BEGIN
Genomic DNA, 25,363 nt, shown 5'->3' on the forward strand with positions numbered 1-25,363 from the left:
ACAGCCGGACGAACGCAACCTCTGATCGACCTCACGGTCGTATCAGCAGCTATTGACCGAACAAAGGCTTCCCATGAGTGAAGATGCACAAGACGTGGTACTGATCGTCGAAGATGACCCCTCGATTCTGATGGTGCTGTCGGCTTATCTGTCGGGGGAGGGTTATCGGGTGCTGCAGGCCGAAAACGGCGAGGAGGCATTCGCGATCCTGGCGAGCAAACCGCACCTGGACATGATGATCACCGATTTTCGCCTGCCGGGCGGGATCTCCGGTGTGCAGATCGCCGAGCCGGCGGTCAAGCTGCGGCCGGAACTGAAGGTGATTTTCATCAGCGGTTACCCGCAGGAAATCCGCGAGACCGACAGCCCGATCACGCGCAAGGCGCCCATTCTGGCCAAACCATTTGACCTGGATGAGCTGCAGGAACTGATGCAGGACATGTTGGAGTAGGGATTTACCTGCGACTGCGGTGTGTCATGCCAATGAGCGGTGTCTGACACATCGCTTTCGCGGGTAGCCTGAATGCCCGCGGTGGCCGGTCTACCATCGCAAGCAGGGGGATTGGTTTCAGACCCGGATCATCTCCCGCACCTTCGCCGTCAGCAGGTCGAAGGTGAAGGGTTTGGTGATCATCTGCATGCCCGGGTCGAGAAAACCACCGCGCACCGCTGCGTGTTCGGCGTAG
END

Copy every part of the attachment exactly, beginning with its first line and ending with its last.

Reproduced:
Genomic DNA, 25,363 nt, shown 5'->3' on the forward strand with positions numbered 1-25,363 from the left:
ACAGCCGGACGAACGCAACCTCTGATCGACCTCACGGTCGTATCAGCAGCTATTGACCGAACAAAGGCTTCCCATGAGTGAAGATGCACAAGACGTGGTACTGATCGTCGAAGATGACCCCTCGATTCTGATGGTGCTGTCGGCTTATCTGTCGGGGGAGGGTTATCGGGTGCTGCAGGCCGAAAACGGCGAGGAGGCATTCGCGATCCTGGCGAGCAAACCGCACCTGGACATGATGATCACCGATTTTCGCCTGCCGGGCGGGATCTCCGGTGTGCAGATCGCCGAGCCGGCGGTCAAGCTGCGGCCGGAACTGAAGGTGATTTTCATCAGCGGTTACCCGCAGGAAATCCGCGAGACCGACAGCCCGATCACGCGCAAGGCGCCCATTCTGGCCAAACCATTTGACCTGGATGAGCTGCAGGAACTGATGCAGGACATGTTGGAGTAGGGATTTACCTGCGACTGCGGTGTGTCATGCCAATGAGCGGTGTCTGACACATCGCTTTCGCGGGTAGCCTGAATGCCCGCGGTGGCCGGTCTACCATCGCAAGCAGGGGGATTGGTTTCAGACCCGGATCATCTCCCGCACCTTCGCCGTCAGCAGGTCGAAGGTGAAGGGTTTGGTGATCATCTGCATGCCCGGGTCGAGAAAACCACCGCGCACCGCTGCGTGTTCGGCGTAG